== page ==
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JSTL if tag question

 
Timothy Stone
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There appears to be a subtlety to the `test' attribute that could use some clarification.

What is known:

single quotes or double quotes may be used in most tags and the EL.

However, the following fails with `equal symbol expected':

<c:if test="${userType eq "member"}">

The following will compile and behave as expected:

<c:if test="${userType eq 'member'}">

Where is this noted in the spec? Or is it noted in the JSTL spec?

Sidebar... HF:S&JSP could be less ambiguous about this subtlety on pg 441 me thinks. The scribble implies that both forms should work, by its presence, not by example.

Can anyone elaborate?

Thanks!
Tim
 
Bear Bibeault
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This has nothing to do with JSTL or EL specifically, but with the way JSP parses custom tags (JSTL or otherwise). If you use the double quotes as delimiters, using them within the value will boof up the parsing. Same reason that you need to escape quote characters in Java string literals.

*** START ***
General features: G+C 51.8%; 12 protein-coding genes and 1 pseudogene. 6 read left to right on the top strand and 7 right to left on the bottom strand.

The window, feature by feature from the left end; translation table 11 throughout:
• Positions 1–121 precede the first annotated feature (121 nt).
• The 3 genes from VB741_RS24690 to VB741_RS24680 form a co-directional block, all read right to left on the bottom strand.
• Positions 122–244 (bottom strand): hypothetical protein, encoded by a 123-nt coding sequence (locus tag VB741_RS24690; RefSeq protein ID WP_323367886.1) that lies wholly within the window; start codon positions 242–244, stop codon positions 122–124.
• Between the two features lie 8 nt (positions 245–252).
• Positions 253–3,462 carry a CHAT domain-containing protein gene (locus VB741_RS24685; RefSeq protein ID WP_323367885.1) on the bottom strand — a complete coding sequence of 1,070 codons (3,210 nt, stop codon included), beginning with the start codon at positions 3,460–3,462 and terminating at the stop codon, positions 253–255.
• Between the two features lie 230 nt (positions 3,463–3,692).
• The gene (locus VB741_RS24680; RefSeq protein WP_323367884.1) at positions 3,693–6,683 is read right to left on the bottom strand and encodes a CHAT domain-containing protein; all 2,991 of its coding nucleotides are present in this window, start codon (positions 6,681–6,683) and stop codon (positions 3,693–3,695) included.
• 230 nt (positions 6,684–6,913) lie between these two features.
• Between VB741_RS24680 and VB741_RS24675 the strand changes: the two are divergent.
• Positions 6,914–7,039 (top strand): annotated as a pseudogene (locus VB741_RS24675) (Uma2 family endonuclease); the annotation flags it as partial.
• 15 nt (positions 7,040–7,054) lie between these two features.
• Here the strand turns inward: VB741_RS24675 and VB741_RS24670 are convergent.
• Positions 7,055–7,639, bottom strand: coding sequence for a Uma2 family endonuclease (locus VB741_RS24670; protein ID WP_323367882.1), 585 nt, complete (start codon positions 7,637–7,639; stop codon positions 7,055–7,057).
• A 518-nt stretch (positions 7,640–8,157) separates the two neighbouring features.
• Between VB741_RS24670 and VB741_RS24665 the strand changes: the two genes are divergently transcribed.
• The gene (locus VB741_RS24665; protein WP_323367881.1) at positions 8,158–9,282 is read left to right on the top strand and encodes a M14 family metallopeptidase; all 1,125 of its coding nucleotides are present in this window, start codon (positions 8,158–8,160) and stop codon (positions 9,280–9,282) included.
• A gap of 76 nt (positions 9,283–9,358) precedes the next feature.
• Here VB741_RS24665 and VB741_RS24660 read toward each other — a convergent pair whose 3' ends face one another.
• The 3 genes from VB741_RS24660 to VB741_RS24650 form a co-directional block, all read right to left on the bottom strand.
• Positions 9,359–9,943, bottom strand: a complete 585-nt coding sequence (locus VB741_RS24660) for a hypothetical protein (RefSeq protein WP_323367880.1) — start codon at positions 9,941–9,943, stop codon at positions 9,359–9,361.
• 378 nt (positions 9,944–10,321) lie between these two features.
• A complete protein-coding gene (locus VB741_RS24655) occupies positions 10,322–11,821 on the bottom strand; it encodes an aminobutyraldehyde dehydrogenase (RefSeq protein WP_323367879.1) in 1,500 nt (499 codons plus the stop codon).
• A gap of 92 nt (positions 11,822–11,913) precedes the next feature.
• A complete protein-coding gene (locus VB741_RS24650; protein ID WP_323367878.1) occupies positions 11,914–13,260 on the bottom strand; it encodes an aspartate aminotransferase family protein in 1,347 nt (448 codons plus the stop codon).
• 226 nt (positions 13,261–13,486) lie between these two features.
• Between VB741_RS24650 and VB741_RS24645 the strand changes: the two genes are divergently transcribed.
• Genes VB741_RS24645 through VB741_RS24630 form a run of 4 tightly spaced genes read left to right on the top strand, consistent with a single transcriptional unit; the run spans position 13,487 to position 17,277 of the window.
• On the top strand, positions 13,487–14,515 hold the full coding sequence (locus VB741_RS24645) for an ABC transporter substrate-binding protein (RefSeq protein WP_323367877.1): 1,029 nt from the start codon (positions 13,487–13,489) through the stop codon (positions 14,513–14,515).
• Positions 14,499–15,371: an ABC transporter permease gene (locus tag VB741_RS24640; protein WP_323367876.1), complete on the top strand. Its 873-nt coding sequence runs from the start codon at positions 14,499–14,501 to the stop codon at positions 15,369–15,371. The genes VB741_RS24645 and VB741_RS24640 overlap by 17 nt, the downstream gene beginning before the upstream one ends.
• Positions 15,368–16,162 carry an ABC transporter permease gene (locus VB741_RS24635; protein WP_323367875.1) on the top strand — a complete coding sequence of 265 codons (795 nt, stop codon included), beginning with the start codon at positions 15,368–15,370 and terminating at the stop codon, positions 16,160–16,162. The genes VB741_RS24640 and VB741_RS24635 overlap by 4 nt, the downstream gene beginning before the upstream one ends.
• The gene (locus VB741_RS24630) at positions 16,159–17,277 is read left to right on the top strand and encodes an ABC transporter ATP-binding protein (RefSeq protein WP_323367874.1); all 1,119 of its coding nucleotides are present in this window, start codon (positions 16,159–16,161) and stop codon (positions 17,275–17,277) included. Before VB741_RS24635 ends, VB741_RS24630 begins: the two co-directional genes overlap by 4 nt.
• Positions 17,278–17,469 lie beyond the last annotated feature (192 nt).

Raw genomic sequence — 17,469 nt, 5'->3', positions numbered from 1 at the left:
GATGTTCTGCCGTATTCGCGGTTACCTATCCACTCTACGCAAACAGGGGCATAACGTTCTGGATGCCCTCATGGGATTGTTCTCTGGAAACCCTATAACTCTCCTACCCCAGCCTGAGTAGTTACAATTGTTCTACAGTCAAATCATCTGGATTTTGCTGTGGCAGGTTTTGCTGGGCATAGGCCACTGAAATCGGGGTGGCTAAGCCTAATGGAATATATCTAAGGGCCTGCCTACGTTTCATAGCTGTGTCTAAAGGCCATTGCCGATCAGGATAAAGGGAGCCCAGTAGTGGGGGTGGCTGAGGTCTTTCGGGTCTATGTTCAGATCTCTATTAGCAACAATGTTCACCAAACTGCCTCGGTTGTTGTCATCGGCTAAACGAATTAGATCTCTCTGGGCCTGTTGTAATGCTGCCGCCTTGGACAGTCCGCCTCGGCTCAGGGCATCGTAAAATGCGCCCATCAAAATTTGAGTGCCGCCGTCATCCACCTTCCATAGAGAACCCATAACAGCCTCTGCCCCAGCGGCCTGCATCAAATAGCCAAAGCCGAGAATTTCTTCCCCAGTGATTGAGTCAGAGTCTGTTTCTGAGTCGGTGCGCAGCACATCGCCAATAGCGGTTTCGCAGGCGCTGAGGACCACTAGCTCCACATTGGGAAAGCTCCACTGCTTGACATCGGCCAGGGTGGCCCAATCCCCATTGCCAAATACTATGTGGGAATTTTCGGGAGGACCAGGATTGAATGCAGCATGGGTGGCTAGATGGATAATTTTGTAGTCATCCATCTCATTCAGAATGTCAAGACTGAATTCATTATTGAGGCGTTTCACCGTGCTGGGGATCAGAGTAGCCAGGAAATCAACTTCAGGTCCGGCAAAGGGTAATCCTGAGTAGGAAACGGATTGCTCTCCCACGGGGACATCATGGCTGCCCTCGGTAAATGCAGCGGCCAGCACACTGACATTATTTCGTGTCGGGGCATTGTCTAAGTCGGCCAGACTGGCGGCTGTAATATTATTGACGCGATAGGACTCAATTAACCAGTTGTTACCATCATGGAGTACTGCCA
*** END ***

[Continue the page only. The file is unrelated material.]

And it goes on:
[ March 01, 2008: Message edited by: Bear Bibeault ]
 
Timothy Stone
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I see the logic... but cite this example from actual production code in a JSP:



Note the nested double quotes the JSP. Some template code uses the response/return of the static method. This hasn't "boof'd" on parsing. Is it a scriptlet v. EL/JSTL question then?

Thanks!
Tim
 
Marc Peabody
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Originally posted by Timothy Stone:
I see the logic... but cite this example from actual production code in a JSP:



Note the nested double quotes the JSP. Some template code uses the response/return of the static method. This hasn't "boof'd" on parsing. Is it a scriptlet v. EL/JSTL question then?

The <a> tag isn't a rendered tag. It's just template text.

You really have to think through WHY it's a problem in an evaluated taglib tag. Don't just say "Oh, it goofs up because it's a tag" and move on. Think why.

In an evaluated tag, the tag renderer has to collect all the attributes. If it sees that your attribute value begins with a double quote, it's going to assume that the next double quote marks the end of the attribute value. Same with if your opening character were a single quote, it expects the ending character to be a single quote.

Now, for a tag like the <a> tag it's just template text that doesn't get evaluated on the server side. Nothing on the server side is trying to harvest its attribute values.

The difference can seem confusing because to the untrained eye both are simply the same format - an attribute in a tag. However, there's a huge difference in this case between a template text tag that the server side ignores and a taglib tag that gets evaluated and rendered on the server side.
 
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